The Associated Press
COLUMBUS - Last week's resignation of Ohio's fair manager over allegations that he inappropriately accepted gifts from vendors doing business with the fair is unlikely to change the way contracts are awarded, the attorney general's office says.
Richard Frenette resigned Thursday at a meeting of the Ohio Expositions Commission. He has denied receiving some items and said others were given away to non-management employees at office parties.
Mark Gribben of the attorney general's office said most of the commission's major deals are "revenue contracts," meaning they hinge on how much a concessionaire will pay the commission to operate on the fairgrounds rather than how much the commission will pay for goods and services.
He said state law doesn't require the commission to bid out such contracts and award them based on the highest revenue.
Instead, the commission invites potential vendors to submit proposals and chooses one based on its own criteria. "The statute gives them a great deal of latitude," Gribben said.
Former expositions commission member Paul Corey said the commission awards contracts to those offering the best deal.
He was still on the board when Amusements of America, one of the vendors listed in the inspector general's report, received its first commission contract to run the fair's midway.
"I was present when we quizzed those guys," Corey said. "I can tell you, they were head and shoulders above the rest."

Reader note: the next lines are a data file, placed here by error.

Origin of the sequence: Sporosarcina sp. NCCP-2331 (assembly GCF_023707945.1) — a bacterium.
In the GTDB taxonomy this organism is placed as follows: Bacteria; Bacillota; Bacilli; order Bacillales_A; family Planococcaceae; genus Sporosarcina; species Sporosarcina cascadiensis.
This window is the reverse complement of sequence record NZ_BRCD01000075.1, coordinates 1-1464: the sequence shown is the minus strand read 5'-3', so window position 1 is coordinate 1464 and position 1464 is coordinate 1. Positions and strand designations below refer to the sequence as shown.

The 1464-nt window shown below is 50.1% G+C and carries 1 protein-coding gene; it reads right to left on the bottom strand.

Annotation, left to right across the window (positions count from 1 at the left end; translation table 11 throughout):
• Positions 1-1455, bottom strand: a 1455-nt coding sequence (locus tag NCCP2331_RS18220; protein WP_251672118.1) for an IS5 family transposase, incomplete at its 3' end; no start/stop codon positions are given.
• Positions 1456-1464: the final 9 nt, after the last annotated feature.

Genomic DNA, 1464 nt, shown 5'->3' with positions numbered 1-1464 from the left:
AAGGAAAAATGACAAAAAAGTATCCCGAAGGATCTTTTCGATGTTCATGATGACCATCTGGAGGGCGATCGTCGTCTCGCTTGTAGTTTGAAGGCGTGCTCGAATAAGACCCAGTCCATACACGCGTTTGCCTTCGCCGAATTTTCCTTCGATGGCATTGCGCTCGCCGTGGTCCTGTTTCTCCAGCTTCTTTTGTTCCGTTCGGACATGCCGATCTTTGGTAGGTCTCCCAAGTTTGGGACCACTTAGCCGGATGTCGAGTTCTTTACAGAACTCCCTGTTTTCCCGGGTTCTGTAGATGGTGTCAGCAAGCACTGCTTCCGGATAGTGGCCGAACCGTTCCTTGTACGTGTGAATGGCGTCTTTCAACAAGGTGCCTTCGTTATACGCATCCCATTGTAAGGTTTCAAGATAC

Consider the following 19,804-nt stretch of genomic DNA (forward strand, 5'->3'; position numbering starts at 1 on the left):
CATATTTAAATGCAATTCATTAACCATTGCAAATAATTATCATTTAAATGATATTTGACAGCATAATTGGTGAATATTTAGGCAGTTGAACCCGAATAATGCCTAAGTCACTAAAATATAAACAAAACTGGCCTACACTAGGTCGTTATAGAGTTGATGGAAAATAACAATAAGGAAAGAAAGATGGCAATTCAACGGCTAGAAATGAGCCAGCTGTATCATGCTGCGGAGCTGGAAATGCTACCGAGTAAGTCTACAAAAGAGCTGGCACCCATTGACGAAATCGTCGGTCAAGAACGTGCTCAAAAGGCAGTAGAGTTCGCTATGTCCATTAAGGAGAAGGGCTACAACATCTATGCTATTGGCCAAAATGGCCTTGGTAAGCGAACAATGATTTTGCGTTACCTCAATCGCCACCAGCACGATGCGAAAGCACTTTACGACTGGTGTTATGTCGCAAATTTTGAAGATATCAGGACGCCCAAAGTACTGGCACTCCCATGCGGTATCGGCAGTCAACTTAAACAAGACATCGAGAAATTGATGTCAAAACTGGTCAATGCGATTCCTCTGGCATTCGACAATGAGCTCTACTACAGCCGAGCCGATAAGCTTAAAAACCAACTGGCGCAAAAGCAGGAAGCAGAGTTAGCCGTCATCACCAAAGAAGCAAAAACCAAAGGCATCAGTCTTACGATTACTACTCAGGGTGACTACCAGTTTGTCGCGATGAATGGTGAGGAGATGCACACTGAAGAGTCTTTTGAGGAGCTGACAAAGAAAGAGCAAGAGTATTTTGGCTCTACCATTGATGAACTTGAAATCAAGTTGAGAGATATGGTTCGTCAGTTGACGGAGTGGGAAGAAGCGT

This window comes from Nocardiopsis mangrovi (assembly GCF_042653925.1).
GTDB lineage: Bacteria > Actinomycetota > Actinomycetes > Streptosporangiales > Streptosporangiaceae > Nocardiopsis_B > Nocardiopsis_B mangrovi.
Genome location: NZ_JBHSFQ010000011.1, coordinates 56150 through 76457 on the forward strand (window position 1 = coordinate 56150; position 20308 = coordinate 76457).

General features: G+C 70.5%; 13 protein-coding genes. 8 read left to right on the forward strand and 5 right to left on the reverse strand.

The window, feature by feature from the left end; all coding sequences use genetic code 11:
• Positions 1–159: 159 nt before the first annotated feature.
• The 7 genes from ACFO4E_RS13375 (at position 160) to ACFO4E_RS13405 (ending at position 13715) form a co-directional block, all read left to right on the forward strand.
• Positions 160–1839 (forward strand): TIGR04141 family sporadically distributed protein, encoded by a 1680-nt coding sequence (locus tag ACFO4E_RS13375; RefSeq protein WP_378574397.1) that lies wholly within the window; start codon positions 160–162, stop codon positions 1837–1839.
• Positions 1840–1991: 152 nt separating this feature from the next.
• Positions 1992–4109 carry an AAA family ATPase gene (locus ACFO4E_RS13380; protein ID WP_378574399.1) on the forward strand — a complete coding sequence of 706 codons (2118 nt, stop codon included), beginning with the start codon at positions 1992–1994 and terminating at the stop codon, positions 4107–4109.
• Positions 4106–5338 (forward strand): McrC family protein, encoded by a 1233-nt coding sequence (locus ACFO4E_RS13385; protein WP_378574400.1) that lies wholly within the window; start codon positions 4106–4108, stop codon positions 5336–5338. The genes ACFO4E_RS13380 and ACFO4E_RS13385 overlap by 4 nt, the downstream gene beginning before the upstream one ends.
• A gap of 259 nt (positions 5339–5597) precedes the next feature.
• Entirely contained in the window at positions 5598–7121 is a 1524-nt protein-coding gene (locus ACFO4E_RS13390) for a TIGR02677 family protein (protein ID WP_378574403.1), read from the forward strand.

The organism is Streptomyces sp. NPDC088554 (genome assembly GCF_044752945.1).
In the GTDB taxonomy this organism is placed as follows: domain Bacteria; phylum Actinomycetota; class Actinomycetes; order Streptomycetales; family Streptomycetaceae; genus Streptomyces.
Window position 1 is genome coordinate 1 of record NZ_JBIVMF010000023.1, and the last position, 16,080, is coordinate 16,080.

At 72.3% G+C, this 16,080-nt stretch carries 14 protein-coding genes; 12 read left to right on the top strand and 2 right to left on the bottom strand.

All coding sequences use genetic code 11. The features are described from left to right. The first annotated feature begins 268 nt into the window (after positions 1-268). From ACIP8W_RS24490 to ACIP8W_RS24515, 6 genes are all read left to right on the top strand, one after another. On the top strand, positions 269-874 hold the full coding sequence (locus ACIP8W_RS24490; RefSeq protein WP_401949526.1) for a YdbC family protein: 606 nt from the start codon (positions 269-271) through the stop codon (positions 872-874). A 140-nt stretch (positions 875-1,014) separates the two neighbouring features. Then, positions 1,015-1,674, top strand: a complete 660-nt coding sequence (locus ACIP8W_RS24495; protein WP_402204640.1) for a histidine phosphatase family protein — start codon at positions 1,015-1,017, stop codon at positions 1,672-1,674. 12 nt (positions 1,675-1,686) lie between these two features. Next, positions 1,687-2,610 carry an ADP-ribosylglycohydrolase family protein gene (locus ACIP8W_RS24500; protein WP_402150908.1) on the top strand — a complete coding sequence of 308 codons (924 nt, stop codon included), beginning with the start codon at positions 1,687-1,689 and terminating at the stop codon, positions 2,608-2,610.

Jerry Hammer, general manager for the Minnesota State Fair, described Frenette as a sound professional with a good reputation.
Frenette came to Ohio in 1993 from Minnesota, where he was assistant general manager of the state fair
Frenette, the first Ohio fair director with previous experience in the field, immediately earned the respect of those in the business by ending the practice of wildly inflating state fair attendance figures.
"The Ohio State Fair attendance report before Rick got there was greeted with a wink and a smile throughout the fair industry," Hammer said. "Rick brought integrity to that process."
Fred Dailey, state agriculture director and expositions commission member, said he plans to help set new rules to avoid problems for a future manager.
"Gov. (Bob) Taft has made it clear he would like the commission to put in place and enforce new policies to correct the problems outlined in the inspector general's report," Dailey said.
Amos: Longtime cashier is sold on union membership
High cost of I-75 fix could shelve other plans
Armed activists say guns protect
Norwood emerges as office magnet
No school today in Kings
The proof is in the putting? Yes, indeed
MORE LOCAL HEADLINES
AIDS privacy law argued
Columbia Park's memory honored
4-H adviser keeps head in the clouds
Students building skills for working
Sea cow shuffle in the works
Ropin' Rockets perform
Visitors keep farm afloat
Waste water plant opposed
Arthur Hoffheimer served many volunteer organizations
Harriet Rauh, 94, was longtime arts supporter
Animal ashes spread on farm; some look askance
State fair procedures remain
Smoke bans pushed in Ohio
Team's goodbye poignant
And the winning student is ...
Group tackles gap in learning
Bald eagle dies from West Nile
IN CASE YOU MISSIED IT...
Sunday's local news report